21. Jeff Bower, Hornets. Playing his rookies when Scott wouldn't, proving he's gotten this team assets, these are great things. Unfortunately, it's window dressing compared to the task of convincing Chris Paul that the Hornets have a real foundation. Don't go get a haircut when you're losing blood out of your abdomen, or beat up little kids when their parents aren't looking.
20. Geoff Petrie, Kings. Petrie had a successful draft -- Evans at No. 4 is a star, and Omri Casspi at No. 23 might be the fifth best player of the draft when all is said and done. But the dude leaks talent every year, this time giving up stud-in-his-prime Kevin Martin. If we keep up at this rate, the team will be ready to rebuild in 2016.
19. Ernie Grunfeld, Wizards. Saying he wants Arenas to stay has to count for some kind of brazen, right?
18. Bryan Colangelo, Raptors. Still got those collars. If he'd only pop them once or twice, many sins would be forgotten.
17. Kevin O'Connor, Jazz. Have they stopped printing cash in Utah? Seriously, the Jazz have taken the most literal-minded approach to saving money of any team in the league. Actually, ordinarily D-League guys and undrafted would be seem underdog B.S., but O'Connor makes it work because he knows he can.
16. David Kahn, Timberwolves. Is Kahn too high? There's a reason: volatility is frightening, and no one ever know what Kahn will do next. Imagine how difficult it will be for other teams to plan their draft boards behind Minnesota's picks.
15. Chris Wallace, Grizzlies. Let it be said that the Ronnie Brewer acquisition also stems from the Pau Gasol trade -- the Grizzlies turned Javaris Crittenton into a 2010 pick Memphis had previously given Washington for the rights to Juan Carlos Navarro; that pick paved the way for the Brewer pick-up. (Of course, this just corrects the Navarro disaster, right?) Zach Randolph has killed many a GM (well, just Isiah, who was well on his way already), but Z-Bo's swagger seems to have rubbed off on Wallace.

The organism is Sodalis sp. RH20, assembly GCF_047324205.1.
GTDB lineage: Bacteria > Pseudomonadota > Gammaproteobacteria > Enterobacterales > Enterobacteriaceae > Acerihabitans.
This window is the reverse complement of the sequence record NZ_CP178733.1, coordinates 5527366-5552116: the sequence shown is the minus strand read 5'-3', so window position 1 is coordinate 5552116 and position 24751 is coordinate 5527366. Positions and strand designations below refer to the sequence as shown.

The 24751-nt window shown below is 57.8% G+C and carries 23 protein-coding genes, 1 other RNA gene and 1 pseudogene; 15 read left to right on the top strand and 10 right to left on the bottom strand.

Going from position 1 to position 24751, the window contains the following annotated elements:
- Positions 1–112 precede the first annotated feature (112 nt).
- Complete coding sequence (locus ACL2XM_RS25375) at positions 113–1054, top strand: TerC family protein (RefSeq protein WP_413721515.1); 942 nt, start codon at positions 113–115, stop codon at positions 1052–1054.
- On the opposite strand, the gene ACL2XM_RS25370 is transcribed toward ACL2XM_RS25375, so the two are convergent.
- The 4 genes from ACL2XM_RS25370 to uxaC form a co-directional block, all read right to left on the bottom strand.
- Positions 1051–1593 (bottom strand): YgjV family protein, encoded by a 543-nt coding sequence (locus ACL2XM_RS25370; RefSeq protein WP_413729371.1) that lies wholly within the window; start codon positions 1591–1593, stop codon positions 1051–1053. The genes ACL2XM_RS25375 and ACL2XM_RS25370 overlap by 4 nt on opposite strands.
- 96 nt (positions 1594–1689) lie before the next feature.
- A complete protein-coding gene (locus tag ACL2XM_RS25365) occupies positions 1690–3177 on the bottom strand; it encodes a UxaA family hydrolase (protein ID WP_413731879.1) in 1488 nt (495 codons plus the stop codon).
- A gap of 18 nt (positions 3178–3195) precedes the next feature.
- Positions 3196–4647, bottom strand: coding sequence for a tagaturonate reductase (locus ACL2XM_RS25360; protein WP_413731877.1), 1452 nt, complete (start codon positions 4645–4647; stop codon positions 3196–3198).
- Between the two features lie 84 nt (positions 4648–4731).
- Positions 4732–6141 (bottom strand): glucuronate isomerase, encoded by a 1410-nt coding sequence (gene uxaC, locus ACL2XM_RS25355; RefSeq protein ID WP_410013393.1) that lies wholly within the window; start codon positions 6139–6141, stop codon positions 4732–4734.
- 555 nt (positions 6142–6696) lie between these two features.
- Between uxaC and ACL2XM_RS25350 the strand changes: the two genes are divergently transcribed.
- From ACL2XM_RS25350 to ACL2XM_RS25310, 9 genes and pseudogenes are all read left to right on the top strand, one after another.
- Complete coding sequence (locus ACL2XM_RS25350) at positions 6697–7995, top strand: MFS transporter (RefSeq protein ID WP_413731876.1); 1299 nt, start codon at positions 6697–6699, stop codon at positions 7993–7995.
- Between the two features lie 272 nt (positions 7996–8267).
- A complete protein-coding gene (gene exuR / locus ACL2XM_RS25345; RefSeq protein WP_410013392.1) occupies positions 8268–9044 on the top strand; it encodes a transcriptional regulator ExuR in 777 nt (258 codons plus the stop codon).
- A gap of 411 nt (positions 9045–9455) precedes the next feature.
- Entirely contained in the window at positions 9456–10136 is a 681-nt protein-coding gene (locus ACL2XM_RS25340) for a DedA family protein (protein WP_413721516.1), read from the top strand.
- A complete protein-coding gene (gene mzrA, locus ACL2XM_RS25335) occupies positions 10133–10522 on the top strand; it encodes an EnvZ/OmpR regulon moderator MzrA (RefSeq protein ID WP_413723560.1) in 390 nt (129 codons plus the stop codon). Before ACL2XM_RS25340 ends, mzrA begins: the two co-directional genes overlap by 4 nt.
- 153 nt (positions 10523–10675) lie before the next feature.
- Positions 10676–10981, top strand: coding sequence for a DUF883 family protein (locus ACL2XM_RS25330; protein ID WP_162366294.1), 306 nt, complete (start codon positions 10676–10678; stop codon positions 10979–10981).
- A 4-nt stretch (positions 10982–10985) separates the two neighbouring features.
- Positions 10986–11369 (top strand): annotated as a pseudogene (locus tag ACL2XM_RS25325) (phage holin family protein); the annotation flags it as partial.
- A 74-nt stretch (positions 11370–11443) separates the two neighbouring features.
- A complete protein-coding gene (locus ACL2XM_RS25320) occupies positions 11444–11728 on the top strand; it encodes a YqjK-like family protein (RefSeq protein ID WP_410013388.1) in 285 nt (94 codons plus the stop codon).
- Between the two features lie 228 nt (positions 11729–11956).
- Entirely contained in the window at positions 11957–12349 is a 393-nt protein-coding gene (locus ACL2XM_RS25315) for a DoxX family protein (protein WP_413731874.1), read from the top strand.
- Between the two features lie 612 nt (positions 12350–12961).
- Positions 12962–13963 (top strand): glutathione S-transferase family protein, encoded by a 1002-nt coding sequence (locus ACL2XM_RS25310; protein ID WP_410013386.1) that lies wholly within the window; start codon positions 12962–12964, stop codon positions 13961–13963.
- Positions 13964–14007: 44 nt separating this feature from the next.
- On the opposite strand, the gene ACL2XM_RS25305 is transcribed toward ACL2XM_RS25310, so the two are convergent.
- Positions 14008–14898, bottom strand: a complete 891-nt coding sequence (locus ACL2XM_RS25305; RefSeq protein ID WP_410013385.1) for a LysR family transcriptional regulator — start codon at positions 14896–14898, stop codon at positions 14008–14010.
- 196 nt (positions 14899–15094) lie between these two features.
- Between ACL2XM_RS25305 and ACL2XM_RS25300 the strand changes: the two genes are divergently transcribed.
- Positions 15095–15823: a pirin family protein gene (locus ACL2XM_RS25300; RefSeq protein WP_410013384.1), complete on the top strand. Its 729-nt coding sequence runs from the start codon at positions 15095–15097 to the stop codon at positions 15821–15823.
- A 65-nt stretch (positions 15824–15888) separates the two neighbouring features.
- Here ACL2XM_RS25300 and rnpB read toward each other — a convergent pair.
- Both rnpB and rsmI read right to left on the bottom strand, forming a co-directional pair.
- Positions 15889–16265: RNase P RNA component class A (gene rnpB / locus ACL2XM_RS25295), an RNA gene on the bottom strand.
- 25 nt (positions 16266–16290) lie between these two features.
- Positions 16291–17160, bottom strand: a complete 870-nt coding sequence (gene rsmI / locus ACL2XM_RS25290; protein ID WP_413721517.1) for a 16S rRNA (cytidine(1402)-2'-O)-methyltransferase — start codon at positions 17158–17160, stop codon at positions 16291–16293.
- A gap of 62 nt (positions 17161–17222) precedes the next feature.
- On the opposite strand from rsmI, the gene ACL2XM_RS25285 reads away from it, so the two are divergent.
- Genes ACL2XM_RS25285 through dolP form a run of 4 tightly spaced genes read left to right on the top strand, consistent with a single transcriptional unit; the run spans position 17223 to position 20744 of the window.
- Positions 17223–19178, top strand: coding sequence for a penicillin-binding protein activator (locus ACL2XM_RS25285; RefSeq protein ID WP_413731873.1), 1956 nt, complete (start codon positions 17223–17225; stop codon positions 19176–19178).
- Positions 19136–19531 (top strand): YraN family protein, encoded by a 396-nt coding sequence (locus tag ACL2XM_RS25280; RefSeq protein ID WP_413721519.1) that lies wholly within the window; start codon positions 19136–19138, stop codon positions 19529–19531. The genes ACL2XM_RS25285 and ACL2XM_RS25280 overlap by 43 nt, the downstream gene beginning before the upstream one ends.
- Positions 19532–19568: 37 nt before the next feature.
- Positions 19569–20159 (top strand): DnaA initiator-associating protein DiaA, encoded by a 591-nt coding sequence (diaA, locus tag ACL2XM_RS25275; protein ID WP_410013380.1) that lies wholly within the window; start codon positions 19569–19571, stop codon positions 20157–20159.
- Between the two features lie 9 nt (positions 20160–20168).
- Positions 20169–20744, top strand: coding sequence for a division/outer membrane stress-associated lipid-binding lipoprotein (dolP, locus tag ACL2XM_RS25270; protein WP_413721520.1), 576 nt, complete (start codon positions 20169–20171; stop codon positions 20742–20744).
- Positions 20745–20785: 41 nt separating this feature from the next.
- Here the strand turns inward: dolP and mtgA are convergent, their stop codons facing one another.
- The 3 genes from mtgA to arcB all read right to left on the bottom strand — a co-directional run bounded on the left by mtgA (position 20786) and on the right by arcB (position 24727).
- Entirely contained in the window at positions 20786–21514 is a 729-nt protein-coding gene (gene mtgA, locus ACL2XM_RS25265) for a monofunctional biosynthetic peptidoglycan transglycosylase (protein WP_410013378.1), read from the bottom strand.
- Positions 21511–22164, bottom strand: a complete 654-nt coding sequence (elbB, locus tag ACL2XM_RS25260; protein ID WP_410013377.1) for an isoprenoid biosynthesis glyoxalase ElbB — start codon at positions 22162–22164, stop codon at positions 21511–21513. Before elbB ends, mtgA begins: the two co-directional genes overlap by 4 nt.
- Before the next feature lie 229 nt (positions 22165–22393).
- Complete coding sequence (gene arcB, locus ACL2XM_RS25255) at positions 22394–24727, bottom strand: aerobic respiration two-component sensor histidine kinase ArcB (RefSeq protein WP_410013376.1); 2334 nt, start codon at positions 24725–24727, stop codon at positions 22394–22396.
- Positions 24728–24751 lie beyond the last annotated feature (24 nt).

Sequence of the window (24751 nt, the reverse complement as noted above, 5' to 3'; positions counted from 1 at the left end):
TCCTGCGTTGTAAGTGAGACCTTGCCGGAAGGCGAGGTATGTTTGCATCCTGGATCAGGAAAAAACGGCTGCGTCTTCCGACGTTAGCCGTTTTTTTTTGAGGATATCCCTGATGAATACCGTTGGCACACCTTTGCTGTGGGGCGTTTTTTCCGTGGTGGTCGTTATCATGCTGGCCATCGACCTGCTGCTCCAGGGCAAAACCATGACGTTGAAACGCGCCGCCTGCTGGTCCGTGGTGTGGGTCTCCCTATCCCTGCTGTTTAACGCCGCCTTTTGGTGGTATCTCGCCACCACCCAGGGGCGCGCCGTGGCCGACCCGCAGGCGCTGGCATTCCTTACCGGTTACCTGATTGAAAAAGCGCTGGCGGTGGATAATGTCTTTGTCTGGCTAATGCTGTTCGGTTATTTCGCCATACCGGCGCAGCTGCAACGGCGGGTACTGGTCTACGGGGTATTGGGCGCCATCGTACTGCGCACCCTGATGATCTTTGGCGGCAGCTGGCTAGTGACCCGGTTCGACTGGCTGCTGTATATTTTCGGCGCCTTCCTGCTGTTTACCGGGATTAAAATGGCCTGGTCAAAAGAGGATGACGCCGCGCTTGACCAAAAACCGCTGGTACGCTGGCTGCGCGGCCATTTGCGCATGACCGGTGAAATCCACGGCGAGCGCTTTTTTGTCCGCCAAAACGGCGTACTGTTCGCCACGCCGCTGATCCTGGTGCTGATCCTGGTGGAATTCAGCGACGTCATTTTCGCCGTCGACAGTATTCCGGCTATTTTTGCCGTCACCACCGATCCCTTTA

14. Rick Sund, Hawks. Stepfather incarnate.
13. Rod Higgins/Michael Jordan, Bobcats. We're faced with an interesting equation here. Michael Jordan is the epitome of NBA swagger, or at least the socially acceptable kind that prefigured Allen Iverson's all-out assault. He seems intent on doing nothing as an executive that carries on that legacy. He might as well be that guy who got fired from the Bucks. Therefore, we're denied the ultimate yardstick of swagger, as well as a definitive statement of how swagger might translate into the front office, because MJ is so incapable (or unwilling) to let this part of him stand up and be counted. His threatens the very existence of this list.